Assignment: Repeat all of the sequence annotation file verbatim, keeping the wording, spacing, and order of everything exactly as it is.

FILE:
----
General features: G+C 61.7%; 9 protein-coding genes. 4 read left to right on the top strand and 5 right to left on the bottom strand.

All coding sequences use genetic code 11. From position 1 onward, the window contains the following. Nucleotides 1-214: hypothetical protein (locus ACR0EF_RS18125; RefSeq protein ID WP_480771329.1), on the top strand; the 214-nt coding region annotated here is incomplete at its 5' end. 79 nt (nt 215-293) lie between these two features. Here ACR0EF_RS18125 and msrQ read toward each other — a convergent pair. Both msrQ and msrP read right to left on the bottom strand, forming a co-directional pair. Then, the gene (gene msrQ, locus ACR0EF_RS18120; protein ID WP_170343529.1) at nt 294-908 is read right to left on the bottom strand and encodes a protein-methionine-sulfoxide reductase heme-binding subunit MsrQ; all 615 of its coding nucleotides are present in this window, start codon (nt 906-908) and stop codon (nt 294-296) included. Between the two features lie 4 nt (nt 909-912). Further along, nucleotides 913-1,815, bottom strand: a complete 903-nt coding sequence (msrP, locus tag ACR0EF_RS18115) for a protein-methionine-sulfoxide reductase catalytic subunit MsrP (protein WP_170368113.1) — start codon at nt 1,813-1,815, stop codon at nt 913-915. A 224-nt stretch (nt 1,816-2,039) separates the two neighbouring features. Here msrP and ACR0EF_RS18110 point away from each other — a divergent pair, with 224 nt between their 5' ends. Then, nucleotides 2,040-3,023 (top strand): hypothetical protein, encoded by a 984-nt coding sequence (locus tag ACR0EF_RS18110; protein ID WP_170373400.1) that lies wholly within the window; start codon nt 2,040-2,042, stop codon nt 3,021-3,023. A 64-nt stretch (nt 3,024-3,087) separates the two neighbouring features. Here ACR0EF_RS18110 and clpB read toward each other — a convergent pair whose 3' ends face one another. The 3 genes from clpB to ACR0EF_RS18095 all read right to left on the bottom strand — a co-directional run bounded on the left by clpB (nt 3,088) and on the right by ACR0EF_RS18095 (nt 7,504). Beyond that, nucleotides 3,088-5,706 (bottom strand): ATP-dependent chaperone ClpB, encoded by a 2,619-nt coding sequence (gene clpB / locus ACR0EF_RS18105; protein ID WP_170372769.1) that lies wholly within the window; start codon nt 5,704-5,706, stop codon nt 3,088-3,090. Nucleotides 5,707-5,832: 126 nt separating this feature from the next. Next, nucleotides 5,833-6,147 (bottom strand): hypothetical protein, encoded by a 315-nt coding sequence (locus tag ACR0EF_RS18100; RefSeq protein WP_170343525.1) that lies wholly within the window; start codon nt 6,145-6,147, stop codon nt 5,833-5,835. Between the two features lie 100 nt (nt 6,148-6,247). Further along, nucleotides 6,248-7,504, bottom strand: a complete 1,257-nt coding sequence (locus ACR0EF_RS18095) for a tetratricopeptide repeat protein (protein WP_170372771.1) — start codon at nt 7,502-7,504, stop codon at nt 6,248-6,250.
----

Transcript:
General features: G+C 61.7%; 9 protein-coding genes. 4 read left to right on the top strand and 5 right to left on the bottom strand.

All coding sequences use genetic code 11. From position 1 onward, the window contains the following. Nucleotides 1-214: hypothetical protein (locus ACR0EF_RS18125; RefSeq protein ID WP_480771329.1), on the top strand; the 214-nt coding region annotated here is incomplete at its 5' end. 79 nt (nt 215-293) lie between these two features. Here ACR0EF_RS18125 and msrQ read toward each other — a convergent pair. Both msrQ and msrP read right to left on the bottom strand, forming a co-directional pair. Then, the gene (gene msrQ, locus ACR0EF_RS18120; protein ID WP_170343529.1) at nt 294-908 is read right to left on the bottom strand and encodes a protein-methionine-sulfoxide reductase heme-binding subunit MsrQ; all 615 of its coding nucleotides are present in this window, start codon (nt 906-908) and stop codon (nt 294-296) included. Between the two features lie 4 nt (nt 909-912). Further along, nucleotides 913-1,815, bottom strand: a complete 903-nt coding sequence (msrP, locus tag ACR0EF_RS18115) for a protein-methionine-sulfoxide reductase catalytic subunit MsrP (protein WP_170368113.1) — start codon at nt 1,813-1,815, stop codon at nt 913-915. A 224-nt stretch (nt 1,816-2,039) separates the two neighbouring features. Here msrP and ACR0EF_RS18110 point away from each other — a divergent pair, with 224 nt between their 5' ends. Then, nucleotides 2,040-3,023 (top strand): hypothetical protein, encoded by a 984-nt coding sequence (locus tag ACR0EF_RS18110; protein ID WP_170373400.1) that lies wholly within the window; start codon nt 2,040-2,042, stop codon nt 3,021-3,023. A 64-nt stretch (nt 3,024-3,087) separates the two neighbouring features. Here ACR0EF_RS18110 and clpB read toward each other — a convergent pair whose 3' ends face one another. The 3 genes from clpB to ACR0EF_RS18095 all read right to left on the bottom strand — a co-directional run bounded on the left by clpB (nt 3,088) and on the right by ACR0EF_RS18095 (nt 7,504). Beyond that, nucleotides 3,088-5,706 (bottom strand): ATP-dependent chaperone ClpB, encoded by a 2,619-nt coding sequence (gene clpB / locus ACR0EF_RS18105; protein ID WP_170372769.1) that lies wholly within the window; start codon nt 5,704-5,706, stop codon nt 3,088-3,090. Nucleotides 5,707-5,832: 126 nt separating this feature from the next. Next, nucleotides 5,833-6,147 (bottom strand): hypothetical protein, encoded by a 315-nt coding sequence (locus tag ACR0EF_RS18100; RefSeq protein WP_170343525.1) that lies wholly within the window; start codon nt 6,145-6,147, stop codon nt 5,833-5,835. Between the two features lie 100 nt (nt 6,148-6,247). Further along, nucleotides 6,248-7,504, bottom strand: a complete 1,257-nt coding sequence (locus ACR0EF_RS18095) for a tetratricopeptide repeat protein (protein WP_170372771.1) — start codon at nt 7,502-7,504, stop codon at nt 6,248-6,250.